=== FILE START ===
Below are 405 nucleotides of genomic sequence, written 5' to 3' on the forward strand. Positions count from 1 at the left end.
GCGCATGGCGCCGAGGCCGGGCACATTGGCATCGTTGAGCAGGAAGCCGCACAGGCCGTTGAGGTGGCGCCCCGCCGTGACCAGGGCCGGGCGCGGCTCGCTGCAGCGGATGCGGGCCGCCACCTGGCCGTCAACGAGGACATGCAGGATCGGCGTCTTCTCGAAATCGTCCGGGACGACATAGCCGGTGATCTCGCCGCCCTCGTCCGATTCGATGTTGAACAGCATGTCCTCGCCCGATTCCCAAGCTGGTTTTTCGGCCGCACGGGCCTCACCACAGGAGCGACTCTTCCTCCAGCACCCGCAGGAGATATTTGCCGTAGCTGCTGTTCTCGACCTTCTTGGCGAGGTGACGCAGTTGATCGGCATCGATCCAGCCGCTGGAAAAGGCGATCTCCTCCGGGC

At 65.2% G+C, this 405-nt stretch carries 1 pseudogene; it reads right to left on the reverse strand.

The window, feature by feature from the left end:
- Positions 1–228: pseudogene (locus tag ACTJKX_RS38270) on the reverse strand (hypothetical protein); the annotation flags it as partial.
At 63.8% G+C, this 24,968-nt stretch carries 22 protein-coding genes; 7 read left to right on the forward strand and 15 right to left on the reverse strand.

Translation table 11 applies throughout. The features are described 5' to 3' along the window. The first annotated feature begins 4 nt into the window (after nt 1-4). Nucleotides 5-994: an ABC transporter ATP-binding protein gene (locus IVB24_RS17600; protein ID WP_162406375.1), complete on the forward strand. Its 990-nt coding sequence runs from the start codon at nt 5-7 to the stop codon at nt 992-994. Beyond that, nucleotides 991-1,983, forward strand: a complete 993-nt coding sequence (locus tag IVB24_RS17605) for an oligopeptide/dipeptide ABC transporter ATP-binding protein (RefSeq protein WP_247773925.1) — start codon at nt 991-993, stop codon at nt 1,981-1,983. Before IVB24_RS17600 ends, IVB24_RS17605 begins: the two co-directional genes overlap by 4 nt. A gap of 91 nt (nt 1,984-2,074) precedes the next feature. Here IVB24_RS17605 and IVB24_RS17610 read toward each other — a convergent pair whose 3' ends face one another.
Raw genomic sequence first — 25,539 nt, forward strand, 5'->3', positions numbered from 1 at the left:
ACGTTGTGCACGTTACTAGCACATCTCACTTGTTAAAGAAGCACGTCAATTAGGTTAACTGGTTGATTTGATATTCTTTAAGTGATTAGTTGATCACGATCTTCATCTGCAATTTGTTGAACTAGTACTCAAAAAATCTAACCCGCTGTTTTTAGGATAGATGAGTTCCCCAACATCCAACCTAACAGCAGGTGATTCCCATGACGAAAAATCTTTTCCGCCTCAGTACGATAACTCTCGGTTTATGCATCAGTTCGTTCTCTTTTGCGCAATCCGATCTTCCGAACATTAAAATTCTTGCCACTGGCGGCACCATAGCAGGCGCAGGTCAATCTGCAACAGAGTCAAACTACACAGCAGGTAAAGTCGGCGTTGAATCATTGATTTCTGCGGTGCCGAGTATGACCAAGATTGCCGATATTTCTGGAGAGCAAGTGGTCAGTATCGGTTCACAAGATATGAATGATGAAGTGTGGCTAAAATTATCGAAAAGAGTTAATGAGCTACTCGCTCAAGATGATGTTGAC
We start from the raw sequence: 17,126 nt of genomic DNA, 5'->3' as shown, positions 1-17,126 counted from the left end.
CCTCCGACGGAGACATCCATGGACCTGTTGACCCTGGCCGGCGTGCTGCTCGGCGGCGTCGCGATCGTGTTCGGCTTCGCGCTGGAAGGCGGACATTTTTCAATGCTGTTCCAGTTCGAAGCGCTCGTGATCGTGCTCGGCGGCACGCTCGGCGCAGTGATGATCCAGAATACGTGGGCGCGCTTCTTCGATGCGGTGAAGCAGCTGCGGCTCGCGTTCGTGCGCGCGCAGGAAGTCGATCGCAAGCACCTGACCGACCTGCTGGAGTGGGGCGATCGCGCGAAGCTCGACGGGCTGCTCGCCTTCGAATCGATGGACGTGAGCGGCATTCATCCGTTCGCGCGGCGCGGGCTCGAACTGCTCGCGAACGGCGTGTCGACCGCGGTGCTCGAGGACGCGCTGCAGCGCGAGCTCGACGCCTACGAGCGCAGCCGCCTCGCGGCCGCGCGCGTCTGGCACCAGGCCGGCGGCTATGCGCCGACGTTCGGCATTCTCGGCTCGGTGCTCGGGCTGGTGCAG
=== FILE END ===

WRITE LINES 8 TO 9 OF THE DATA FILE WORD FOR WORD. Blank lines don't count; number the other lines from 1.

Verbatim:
Raw genomic sequence first — 25,539 nt, forward strand, 5'->3', positions numbered from 1 at the left:
ACGTTGTGCACGTTACTAGCACATCTCACTTGTTAAAGAAGCACGTCAATTAGGTTAACTGGTTGATTTGATATTCTTTAAGTGATTAGTTGATCACGATCTTCATCTGCAATTTGTTGAACTAGTACTCAAAAAATCTAACCCGCTGTTTTTAGGATAGATGAGTTCCCCAACATCCAACCTAACAGCAGGTGATTCCCATGACGAAAAATCTTTTCCGCCTCAGTACGATAACTCTCGGTTTATGCATCAGTTCGTTCTCTTTTGCGCAATCCGATCTTCCGAACATTAAAATTCTTGCCACTGGCGGCACCATAGCAGGCGCAGGTCAATCTGCAACAGAGTCAAACTACACAGCAGGTAAAGTCGGCGTTGAATCATTGATTTCTGCGGTGCCGAGTATGACCAAGATTGCCGATATTTCTGGAGAGCAAGTGGTCAGTATCGGTTCACAAGATATGAATGATGAAGTGTGGCTAAAATTATCGAAAAGAGTTAATGAGCTACTCGCTCAAGATGATGTTGAC